March 4 is the anniversary of the first flight of the airship Hindenburg, which is better know for the 1937 German Zeppelin disaster at Lakehurst Naval Air Station New Jersey. Aviation contact Dan from airships.net (Twitter: @airships) emailed some information about the website which includes sections of special interest for pilots, such as flight procedures, flight instruments and navigation.
The airships.net site is a non-commercial enterprise and reviewed by a team of respected airship historians – link. The website includes interesting photos, diagrams, and video about the Hindenburg’s history, technology, passenger decks, crew areas, a flight schedule, passenger lists, information about the Hindenburg disaster, etc. If you have an aviation interest, this site is a good source of accumulated archival information. (maiden voyage YouTube footage below) Continue reading
As the promise of electric cars grows, so too does the potential of electric planes. These aircraft, whose motors are far more efficient, reliable and quiet than internal combustion engines, could help transform how we fly – if a few problems could be solved.
Electric motors are three to four times better than internal combustion engines at driving an airplane propeller. And the reliability of electric motors is “perhaps 10 times or even 20 times that of a piston engine,” said Brien Seeley, president of the Comparative Aircraft Flight Efficiency (CAFE) Foundation, an independent flight test agency which hosts NASA’s Centennial Challenges for Aeronautics.
For those who attend (or work) the Labor Day Pancake Breakfast, Doug S., Doug G. and Jim W. from PRA Chapter 40 produced a great video of their visit in 2009. It has been included on the Taildragger Fly-In tab at the top of the page as well as below.
Aviation Heritage Speaker Series: The 1910/1911 Wright “B” Flyer was the Wright Company’s first “mass produced” airplane on which a whole generation of early aviation pioneers learned how to fly. The Wrights designed this flyer to provide pilot training and reconnaissance for the US Army Signal Corps prior to World War I.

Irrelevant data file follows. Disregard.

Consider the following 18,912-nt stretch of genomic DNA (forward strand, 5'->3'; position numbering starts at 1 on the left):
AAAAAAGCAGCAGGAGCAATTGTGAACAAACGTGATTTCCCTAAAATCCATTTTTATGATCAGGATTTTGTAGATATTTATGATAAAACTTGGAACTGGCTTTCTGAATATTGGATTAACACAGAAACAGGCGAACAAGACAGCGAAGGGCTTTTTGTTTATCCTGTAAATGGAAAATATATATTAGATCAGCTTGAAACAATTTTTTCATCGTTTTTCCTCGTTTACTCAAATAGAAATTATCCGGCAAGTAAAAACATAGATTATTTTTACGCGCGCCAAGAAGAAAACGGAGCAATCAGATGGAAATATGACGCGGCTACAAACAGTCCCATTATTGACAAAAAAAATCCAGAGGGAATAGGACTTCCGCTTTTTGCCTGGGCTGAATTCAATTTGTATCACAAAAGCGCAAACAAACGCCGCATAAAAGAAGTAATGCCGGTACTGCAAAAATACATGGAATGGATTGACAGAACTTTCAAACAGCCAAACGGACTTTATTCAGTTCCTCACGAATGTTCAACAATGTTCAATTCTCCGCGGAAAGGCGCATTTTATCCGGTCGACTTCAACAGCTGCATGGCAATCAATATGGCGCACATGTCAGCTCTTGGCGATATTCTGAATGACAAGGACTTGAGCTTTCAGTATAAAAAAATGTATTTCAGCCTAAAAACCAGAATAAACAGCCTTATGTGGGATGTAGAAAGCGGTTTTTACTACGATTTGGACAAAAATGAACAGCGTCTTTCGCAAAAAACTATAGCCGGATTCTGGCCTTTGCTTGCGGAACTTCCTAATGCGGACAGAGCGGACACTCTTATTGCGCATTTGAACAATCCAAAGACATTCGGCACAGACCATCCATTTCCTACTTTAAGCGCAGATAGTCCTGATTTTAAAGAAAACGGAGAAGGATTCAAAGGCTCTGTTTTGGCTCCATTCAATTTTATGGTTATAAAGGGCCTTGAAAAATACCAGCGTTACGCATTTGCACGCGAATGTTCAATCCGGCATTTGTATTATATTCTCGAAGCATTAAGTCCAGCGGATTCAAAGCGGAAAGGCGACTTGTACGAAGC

Join Walt Hoy and Mitch Cary of Wright “B” Inc. as they reveal the historic significance of this airplane and their organization’s efforts to honor the accomplishments of the Wright Brothers and promote Dayton, Ohio as the “Leader in Flight.” The event is free and open to the public.
This event will be held Wednesday, January 20, 2010 7:00 PM at the Engineers Club of Dayton, 110 E. Monument St., Dayton OH – MAP (http://is.gd/6x5h6)
An invite from Douglas Gaudette — Interest in Gyroplanes? Get together on January 23, 5:00 PM at the Parkview Community Center in Kettering:
This is for all Gyroplane pilots and ANYONE with even the slightest interest in learning about Gyros, to get together for some hot pizza, cold drinks, PowerPoint information on Gyros, videos, and even some indoor R/C flying.
The get together is on January 23rd at 5:00PM at the Parkview Community Center
It’s great to see active EAA members and particularly nice when they are members of our chapter. One such member, Steve DiLullo, headed down to Tampa for the “first-ever AOPA Summit” and posted a nice write-up with a few photos on his blog. Here’s a good photo with Steve and the well-known aviation educators John and Martha King.
On October 1, 2009 Mark Dusenberry was engaging in practice flights in preparation for the 104th commemorative celebration of the Wright Brothers demonstration of the first practical aircraft, their 1095 Model III Flyer. Mark completed one successful flight in the morning.
During his second flight of the day the aircraft began a series of pitch oscillations, finally striking the ground in a nose down attitude. In the 1905 Flyer the pilot is not strapped in. He lies on the lower wing. Photos of the impact clearly show Mark sliding forward on the wing.
Mark sustained significant injuries in the crash. He was taken to Miami Valley Hospital by Care Flight. Initially, he was listed in critical condition. He underwent two surgeries that night. His condition subsequently improved. He has been transferred to a hospital in Cleveland to be closer to family and to continue a rehabilitation program. The last report I received indicated that he had no feeling below the waist.
As a result of his injuries Mark will have a long period of rehabilitation and will incur large medical bills, not covered by insurance. Donations can be sent to Mark’s sister Lori. Checks should be made payable to The Citizens Bank. On the memo line indicate “Mark Dusenberry” Checks can be mailed to Mark’s sister, Lori at the following address.
c/o Lori Golec-Judy
121 E. 13th St
Dover, OH 44622
— Bob Luken (EAA284 President)